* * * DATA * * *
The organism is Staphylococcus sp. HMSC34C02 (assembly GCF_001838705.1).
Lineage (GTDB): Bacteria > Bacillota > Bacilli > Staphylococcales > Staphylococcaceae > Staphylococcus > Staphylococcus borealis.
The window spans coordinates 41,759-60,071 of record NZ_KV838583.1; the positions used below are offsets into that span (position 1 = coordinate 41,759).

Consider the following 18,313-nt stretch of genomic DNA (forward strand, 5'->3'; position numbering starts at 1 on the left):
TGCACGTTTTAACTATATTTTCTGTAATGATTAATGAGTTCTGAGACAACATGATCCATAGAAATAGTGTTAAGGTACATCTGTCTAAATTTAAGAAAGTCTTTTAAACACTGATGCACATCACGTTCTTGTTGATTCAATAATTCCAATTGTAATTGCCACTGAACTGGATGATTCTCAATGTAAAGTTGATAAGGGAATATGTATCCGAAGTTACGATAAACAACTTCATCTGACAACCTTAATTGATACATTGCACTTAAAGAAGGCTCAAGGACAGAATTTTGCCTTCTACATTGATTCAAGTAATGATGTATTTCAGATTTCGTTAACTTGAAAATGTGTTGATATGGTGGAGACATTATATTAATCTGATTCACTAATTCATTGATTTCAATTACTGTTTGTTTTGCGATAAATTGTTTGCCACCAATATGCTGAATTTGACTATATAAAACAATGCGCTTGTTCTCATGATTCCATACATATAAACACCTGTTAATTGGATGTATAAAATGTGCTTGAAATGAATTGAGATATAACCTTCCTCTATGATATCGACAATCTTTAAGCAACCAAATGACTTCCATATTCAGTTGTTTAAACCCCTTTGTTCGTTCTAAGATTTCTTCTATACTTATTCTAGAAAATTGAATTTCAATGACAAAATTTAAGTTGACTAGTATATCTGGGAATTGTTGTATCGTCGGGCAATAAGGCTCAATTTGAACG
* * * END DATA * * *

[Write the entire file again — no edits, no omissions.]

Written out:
The organism is Staphylococcus sp. HMSC34C02 (assembly GCF_001838705.1).
Lineage (GTDB): Bacteria > Bacillota > Bacilli > Staphylococcales > Staphylococcaceae > Staphylococcus > Staphylococcus borealis.
The window spans coordinates 41,759-60,071 of record NZ_KV838583.1; the positions used below are offsets into that span (position 1 = coordinate 41,759).

Consider the following 18,313-nt stretch of genomic DNA (forward strand, 5'->3'; position numbering starts at 1 on the left):
TGCACGTTTTAACTATATTTTCTGTAATGATTAATGAGTTCTGAGACAACATGATCCATAGAAATAGTGTTAAGGTACATCTGTCTAAATTTAAGAAAGTCTTTTAAACACTGATGCACATCACGTTCTTGTTGATTCAATAATTCCAATTGTAATTGCCACTGAACTGGATGATTCTCAATGTAAAGTTGATAAGGGAATATGTATCCGAAGTTACGATAAACAACTTCATCTGACAACCTTAATTGATACATTGCACTTAAAGAAGGCTCAAGGACAGAATTTTGCCTTCTACATTGATTCAAGTAATGATGTATTTCAGATTTCGTTAACTTGAAAATGTGTTGATATGGTGGAGACATTATATTAATCTGATTCACTAATTCATTGATTTCAATTACTGTTTGTTTTGCGATAAATTGTTTGCCACCAATATGCTGAATTTGACTATATAAAACAATGCGCTTGTTCTCATGATTCCATACATATAAACACCTGTTAATTGGATGTATAAAATGTGCTTGAAATGAATTGAGATATAACCTTCCTCTATGATATCGACAATCTTTAAGCAACCAAATGACTTCCATATTCAGTTGTTTAAACCCCTTTGTTCGTTCTAAGATTTCTTCTATACTTATTCTAGAAAATTGAATTTCAATGACAAAATTTAAGTTGACTAGTATATCTGGGAATTGTTGTATCGTCGGGCAATAAGGCTCAATTTGAACG